Skip to main content


Front. Pediatr., 19 July 2021
Sec. Pediatric Immunology
Volume 9 - 2021 |

Natural Course of Activated Phosphoinositide 3-Kinase Delta Syndrome in Childhood and Adolescence

  • 1Department of Immunology, 2nd Faculty of Medicine, Charles University Hospital in Motol, Prague, Czechia
  • 2Department of Pediatrics, 1st Faculty of Medicine, Charles University in Prague and Thomayer University Hospital, Prague, Czechia
  • 3Childhood Leukaemia Investigation Prague, Department of Paediatric Haematology and Oncology, 2nd Faculty of Medicine, Charles University and University Hospital in Motol, Prague, Czechia

Activated phosphoinositide 3-kinase delta syndrome (APDS), caused by mutations in PI3Kδ catalytic p110δ (PIK3CD) or regulatory p85α (PIK3R1) subunits, is a primary immunodeficiency affecting both humoral and cellular immunity, which shares some phenotypic similarities with hyper-IgM syndromes and common variable immunodeficiency (CVID). Since its first description in 2013, over 200 patients have been reported worldwide. Unsurprisingly, many of the newly diagnosed patients were recruited later in life from previously long-standing unclassified immunodeficiencies and the early course of the disease is, therefore, often less well-described. In this study, we report clinical and laboratory features of eight patients followed for APDS, with particular focus on early warning signs, longitudinal development of their symptoms, individual variations, and response to therapy. The main clinical features shared by our patients included recurrent bacterial and viral respiratory tract infections, gastrointestinal disease, non-malignant lymphoproliferation, autoimmune thyroiditis, and susceptibility to EBV. All patients tolerated vaccination with both attenuated live and subunit vaccines with no adverse effects, although some failed to mount adequate antibody response. Laboratory findings were characterized by dysgammaglobulinaemia, elevated serum IgM, block in B-cell maturation with high transitional B cells, and low naïve T cells with CD8 T-cell activation. All patients benefited from immunoglobulin replacement therapy, whereas immunosuppression with mTOR pathway inhibitors was only partially successful. Therapy with specific PI3K inhibitor leniolisib was beneficial in all patients in the clinical trial. These vignettes, summary data, and particular tell-tale signs should serve to facilitate early recognition, referral, and initiation of outcome-improving therapy.


Phosphatidyl-inositol-3-kinases (PI3Ks) belong to a family of enzymes encoded by the PIK3 genes, ubiquitous in many different tissues throughout the human body, which regulate a wide spectrum of biological functions. A specific subgroup of this family, class IA PI3Ks, are master regulators of signaling within immune cells (1). Mutations in the PIK3 genes were shown to cause an autosomal dominant immunodeficiency in humans (2). This so-called activated PI3K-delta syndrome (APDS) is caused by mutations in the PIK3CD (APDS1) and PIK3R1 genes (APDS2) coding the catalytic p110δ subunit and the regulatory p85α subunit of the enzyme, respectively (35). These mutations exert an activating effect on the downstream signaling, particularly via increased phosphorylation of Akt and mTOR proteins, which in turn has a profound impact on cellular proliferation and differentiation (35).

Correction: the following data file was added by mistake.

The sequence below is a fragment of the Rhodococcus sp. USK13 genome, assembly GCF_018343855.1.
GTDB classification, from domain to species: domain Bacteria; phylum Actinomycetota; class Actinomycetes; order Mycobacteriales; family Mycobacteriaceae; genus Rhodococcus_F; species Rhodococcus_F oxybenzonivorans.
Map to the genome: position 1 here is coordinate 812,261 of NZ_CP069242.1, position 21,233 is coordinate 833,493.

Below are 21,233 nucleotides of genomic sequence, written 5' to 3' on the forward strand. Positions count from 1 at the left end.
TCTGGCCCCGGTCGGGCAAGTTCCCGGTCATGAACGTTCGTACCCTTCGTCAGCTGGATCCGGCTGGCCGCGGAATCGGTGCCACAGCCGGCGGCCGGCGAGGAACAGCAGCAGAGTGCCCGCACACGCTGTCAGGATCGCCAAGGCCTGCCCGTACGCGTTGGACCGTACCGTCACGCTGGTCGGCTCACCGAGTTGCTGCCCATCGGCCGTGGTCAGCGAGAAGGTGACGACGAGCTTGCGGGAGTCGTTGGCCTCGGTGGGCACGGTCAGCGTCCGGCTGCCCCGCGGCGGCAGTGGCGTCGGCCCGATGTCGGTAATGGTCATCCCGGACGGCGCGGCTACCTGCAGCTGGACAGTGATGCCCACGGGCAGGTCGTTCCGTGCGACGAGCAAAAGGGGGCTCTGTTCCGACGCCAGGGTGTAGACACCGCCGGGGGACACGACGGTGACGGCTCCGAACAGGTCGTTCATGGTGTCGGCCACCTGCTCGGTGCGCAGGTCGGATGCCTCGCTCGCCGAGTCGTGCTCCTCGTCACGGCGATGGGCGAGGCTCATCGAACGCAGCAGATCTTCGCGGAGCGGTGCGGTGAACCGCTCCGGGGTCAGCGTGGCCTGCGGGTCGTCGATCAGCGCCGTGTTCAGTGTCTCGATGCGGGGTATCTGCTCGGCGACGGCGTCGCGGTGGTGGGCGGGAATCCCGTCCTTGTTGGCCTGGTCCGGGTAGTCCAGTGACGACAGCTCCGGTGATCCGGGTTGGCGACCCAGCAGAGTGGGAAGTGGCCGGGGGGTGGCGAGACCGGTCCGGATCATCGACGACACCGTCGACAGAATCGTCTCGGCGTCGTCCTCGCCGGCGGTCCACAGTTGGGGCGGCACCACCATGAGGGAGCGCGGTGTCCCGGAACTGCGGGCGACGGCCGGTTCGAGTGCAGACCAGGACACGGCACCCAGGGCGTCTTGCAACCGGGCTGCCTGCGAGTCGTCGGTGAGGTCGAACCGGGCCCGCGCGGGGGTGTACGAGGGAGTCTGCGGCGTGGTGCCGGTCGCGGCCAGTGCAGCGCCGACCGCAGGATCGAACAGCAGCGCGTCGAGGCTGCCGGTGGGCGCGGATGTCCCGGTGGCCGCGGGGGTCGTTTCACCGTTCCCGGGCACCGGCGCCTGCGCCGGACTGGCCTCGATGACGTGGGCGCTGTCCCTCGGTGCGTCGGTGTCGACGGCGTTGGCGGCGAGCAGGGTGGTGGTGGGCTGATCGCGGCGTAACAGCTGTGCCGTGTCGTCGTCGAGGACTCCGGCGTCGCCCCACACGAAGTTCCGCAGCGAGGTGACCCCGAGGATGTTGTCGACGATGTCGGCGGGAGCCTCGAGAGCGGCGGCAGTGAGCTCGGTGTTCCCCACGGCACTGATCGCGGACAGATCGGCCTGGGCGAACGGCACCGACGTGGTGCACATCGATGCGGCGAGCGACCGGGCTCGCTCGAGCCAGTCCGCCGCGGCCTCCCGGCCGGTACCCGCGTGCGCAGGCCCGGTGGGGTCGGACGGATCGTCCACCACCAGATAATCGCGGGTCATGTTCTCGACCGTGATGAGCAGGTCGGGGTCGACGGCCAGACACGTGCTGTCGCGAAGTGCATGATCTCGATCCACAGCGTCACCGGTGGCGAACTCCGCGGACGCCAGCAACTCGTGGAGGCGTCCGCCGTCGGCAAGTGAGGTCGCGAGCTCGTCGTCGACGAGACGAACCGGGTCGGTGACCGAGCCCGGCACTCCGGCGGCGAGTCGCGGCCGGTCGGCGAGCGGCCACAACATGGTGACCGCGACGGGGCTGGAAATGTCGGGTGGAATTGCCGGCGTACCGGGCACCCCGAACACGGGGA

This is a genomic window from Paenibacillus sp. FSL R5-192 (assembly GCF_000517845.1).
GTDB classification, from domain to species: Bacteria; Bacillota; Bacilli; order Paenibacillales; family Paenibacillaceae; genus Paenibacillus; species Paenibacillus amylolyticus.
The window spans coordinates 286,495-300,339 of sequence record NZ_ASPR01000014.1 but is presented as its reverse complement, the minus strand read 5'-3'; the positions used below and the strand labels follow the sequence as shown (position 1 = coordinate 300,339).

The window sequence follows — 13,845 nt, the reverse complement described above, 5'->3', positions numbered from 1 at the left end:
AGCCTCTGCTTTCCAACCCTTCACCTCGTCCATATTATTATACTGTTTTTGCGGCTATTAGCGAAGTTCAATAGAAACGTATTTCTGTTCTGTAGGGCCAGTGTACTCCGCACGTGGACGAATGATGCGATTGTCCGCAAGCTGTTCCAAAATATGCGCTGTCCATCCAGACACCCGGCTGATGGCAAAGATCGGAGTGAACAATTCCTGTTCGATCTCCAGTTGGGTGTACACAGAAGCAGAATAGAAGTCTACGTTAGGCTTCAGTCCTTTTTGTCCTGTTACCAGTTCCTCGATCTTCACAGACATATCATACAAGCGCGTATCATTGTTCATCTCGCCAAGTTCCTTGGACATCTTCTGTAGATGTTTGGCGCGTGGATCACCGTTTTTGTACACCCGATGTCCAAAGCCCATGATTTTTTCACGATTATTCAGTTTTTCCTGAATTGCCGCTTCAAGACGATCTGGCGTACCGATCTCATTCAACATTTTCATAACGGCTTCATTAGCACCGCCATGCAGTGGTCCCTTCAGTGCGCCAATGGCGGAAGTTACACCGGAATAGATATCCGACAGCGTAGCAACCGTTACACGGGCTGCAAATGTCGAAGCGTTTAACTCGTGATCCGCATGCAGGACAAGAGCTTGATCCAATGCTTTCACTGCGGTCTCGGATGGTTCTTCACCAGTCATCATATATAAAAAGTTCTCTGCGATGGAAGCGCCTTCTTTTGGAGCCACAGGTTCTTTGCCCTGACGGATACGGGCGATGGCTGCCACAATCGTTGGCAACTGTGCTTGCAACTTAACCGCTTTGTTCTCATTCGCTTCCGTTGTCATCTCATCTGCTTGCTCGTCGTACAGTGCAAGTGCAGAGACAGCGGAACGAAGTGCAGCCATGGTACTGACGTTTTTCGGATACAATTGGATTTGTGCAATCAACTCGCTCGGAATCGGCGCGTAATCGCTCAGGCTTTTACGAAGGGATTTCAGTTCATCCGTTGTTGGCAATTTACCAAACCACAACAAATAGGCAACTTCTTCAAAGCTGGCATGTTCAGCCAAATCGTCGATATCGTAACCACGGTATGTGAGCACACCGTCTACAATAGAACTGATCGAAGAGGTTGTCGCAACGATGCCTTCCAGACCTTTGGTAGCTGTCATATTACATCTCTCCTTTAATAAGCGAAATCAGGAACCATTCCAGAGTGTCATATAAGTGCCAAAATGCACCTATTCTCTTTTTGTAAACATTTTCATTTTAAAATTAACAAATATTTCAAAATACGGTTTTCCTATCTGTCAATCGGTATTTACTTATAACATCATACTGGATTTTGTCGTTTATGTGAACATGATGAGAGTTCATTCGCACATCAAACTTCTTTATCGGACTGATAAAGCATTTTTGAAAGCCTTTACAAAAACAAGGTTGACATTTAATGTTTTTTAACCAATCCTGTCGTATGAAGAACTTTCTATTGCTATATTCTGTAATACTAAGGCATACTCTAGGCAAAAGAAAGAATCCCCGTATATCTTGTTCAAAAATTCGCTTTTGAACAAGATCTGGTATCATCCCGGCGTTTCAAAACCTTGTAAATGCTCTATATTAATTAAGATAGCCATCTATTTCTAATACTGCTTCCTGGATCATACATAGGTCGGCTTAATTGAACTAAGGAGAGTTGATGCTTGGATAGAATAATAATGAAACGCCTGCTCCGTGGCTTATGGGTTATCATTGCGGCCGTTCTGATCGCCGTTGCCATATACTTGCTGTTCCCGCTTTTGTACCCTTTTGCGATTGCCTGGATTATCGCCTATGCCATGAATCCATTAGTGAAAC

Both lymphocyte lineages, as well as the cells of the innate immunity such as monocytes and dendritic cells, are affected in APDS (6). The germinal center reaction of B-lymphocytes, as well as their maturation, are disturbed in APDS patients, with reported increase in transitional B-lymphocytes and universal decrease of switched memory B-lymphocytes (3). Humoral immunity suffers in APDS patients, presumably due to impaired B-lymphocyte maturation and class switching, with high levels of IgM and low levels of IgG (IgG2 in particular) and IgA having been reported (24). The production of specific antibodies is also aberrant and may result in impaired vaccination response. T-lymphocytes are prone to premature senescence and cell death (2), with increased numbers of terminally differentiated cytotoxic CD8+CCR7 T-lymphocytes characteristically overexpressing the senescence-related marker CD57 (4) and inhibitory receptors CD160, CD244, and PD-1 (7).

The characterization of APDS clinical and immunological phenotype was spearheaded by the seminal works of Elkaim et al. and Coulter et al. (8, 9). The phenotype of adult APDS patients is now known to be broadly heterogeneous, varying from asymptomatic state to combined immune deficiency. The hallmark features include recurrent or chronic sinopulmonary bacterial and viral infections, resulting in chronic lung damage, and generally benign lymphoproliferative disease. Particular susceptibility to herpetic viruses has been recorded, as well as increased incidence of autoimmune/autoinflammatory complications, and hematopoietic malignancies. On the other hand, the phenotype of pediatric patients and clinical course preceding the diagnosis is less explored. Because of the beneficial effect of early treatment with immunoglobulin replacement therapy (IgRT), antibiotic, anti-virotic, and antifungal prophylaxis, as well as the availability of targeted therapeutics, such as broader-spectrum mechanistic target of rapamycin (mTOR) inhibitors and specific PI3K inhibitors, the timely diagnosis of the disease is of utmost importance.